November 8, 2020 at 11:47 pm #3365
Dave Chappelle Gets Serious In ‘Saturday Night Live’ Post-Election Monologue
This weekend’s Saturday Night Live featured the inimitable Dave Chappelle as host, allowing the man 16 minutes to muse on the state of the nation, as Joe Biden was officially announced as the winner of the election, and Donald Trump, the hilariously sore loser.
At least it’s the end of Alec Baldwin’s stale Trump impression – one would be forgiven for wishing that SNL would simply allow Chappelle to take over the entire show and keep standing on that stage, chatting to the audience and smoking cigarettes. The man is a master of amusing introspection, delivering hard truths wrapped inside the colorful packaging of a joke.
He even said so himself, quipping: “I can’t even say something true unless I’ve got a punchline behind it.” Indeed, audiences were laughing at Chappelle’s skits on police brutality long before the BLM movement drew serious attention to the problem.
During his monologue, Chappelle reflected on the complicated issue of race in America, the path that led to the victory of Donald Trump, telling an anecdote about his great-grandfather who was born into slavery, comparing and contrasting his family history to his professional success (and subsequent exploitation).
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Of course, there were plenty of jokes about Trump’s bizarre and unprofessional behaviour during his time in office (nobody needs a comedian to highlight the sheer stupidity of the bleach incident), and pointing out the maddening hypocrisy of a man who received the finest medical treatment taxpayer money can buy, then confidently told voters not to worry about the pandemic.
“That’s some cold stuff. That would be like me going to the homeless shelter with a bag full of hamburgers and saying, ‘These is mine!’ And then just start eating in front of all the homeless. ‘Don’t let hunger dictate your life!'”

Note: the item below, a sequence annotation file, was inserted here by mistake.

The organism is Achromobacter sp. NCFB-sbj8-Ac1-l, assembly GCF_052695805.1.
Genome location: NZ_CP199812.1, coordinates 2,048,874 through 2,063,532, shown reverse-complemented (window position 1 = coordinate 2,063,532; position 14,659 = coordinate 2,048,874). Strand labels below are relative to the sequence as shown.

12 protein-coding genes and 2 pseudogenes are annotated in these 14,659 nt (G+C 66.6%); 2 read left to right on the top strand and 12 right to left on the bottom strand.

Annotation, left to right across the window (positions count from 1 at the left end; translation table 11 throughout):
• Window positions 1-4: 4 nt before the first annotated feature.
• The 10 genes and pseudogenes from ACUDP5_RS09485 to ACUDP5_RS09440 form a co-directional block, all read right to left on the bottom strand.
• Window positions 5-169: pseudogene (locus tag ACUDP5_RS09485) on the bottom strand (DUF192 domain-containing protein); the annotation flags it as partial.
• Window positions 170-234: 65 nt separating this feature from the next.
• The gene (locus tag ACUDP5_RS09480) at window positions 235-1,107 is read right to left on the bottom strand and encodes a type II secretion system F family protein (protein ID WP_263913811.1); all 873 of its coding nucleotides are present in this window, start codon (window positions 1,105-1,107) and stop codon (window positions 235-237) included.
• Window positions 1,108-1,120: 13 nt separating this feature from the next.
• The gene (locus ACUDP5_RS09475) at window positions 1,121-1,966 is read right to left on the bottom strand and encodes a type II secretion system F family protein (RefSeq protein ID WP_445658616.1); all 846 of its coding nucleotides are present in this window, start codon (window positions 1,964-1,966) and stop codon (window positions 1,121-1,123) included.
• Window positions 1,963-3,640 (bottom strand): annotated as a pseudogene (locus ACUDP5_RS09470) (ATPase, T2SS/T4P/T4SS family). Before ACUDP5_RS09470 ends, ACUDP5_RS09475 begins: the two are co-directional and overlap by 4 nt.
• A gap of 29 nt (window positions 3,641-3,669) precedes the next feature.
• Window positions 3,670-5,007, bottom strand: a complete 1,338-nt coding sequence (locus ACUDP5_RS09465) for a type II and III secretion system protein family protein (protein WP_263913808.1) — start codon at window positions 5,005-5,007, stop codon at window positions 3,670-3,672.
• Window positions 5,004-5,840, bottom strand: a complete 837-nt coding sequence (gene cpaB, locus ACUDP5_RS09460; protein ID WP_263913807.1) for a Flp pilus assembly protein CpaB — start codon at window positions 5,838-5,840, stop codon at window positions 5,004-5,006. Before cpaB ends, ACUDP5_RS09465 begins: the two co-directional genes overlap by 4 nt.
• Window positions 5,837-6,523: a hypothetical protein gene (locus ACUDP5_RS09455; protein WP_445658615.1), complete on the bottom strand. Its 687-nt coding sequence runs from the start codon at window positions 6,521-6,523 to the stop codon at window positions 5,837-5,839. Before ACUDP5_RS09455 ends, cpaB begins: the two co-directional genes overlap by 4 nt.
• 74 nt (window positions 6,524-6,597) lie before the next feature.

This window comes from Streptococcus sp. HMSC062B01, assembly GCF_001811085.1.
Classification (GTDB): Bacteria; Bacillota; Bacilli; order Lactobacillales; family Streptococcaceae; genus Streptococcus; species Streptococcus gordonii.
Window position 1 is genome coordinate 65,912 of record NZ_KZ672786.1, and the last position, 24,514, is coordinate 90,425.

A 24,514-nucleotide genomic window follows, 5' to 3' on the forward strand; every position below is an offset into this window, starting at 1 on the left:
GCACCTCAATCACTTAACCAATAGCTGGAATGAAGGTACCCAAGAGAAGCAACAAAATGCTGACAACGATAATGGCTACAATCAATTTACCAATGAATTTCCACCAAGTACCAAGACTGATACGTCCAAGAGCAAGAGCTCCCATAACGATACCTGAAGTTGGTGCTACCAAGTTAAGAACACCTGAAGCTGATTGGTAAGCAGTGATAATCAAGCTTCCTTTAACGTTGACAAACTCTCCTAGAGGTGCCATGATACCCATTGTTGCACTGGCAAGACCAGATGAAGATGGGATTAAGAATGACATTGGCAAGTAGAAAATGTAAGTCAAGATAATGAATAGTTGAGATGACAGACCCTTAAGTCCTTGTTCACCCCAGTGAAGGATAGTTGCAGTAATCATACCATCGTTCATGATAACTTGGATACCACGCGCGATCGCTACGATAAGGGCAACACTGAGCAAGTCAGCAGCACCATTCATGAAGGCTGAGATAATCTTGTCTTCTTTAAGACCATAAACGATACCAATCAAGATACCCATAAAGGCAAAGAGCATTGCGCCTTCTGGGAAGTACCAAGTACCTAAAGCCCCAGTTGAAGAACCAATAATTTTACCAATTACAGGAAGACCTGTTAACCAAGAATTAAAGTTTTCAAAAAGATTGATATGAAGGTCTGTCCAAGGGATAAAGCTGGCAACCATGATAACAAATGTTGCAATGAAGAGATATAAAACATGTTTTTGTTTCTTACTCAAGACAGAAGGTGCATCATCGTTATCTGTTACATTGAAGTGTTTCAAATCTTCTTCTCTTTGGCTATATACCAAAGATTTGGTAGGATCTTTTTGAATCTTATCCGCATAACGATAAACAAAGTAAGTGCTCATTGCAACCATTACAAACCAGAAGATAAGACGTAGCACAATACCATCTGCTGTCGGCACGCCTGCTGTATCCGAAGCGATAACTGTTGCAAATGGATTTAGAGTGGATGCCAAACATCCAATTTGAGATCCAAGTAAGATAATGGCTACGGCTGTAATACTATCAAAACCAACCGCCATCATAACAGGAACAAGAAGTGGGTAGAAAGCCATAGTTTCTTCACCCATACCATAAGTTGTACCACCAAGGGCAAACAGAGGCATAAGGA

But Chappelle’s speech didn’t cross the line into gleeful triumph – he took the time to remind his audience that the country is still deeply, bitterly divided, that Trump’s defeat hasn’t solved the systemic problems that contributed to his popularity.
“Remember when I was here four years ago? Remember how bad that felt? Remember that half the country right now still feels that way. Please remember that,” he said. “Remember that for the first time in the history of America, the life expectancy of white people is dropping. Because of heroin, because of suicide. All these white people out there that feel that anguish, that pain… Let me tell you something. I know how that feels, I promise you – I know how that feels.”
Chappelle closed his monologue with a plea for the disenfranchised to come together, and stop retreating into bitter tribalism:
“You got to find a way to live your life. You got to find a way to forgive each other. Got to find a way to find joy in your existence in spite of that feeling.”
It was a monologue that, like the best of Chappelle’s bits, felt more like the musings of a philosopher than the performance of a comedian. After the intense, prolonged drama of the election, Chappelle’s speech was a reminder to move on, keep in good humor, and try to process the surreal horror of the last four years.
Not that Trump is going to disappear – I wouldn’t be surprised to see him hosting SNL the moment he leaves the White House.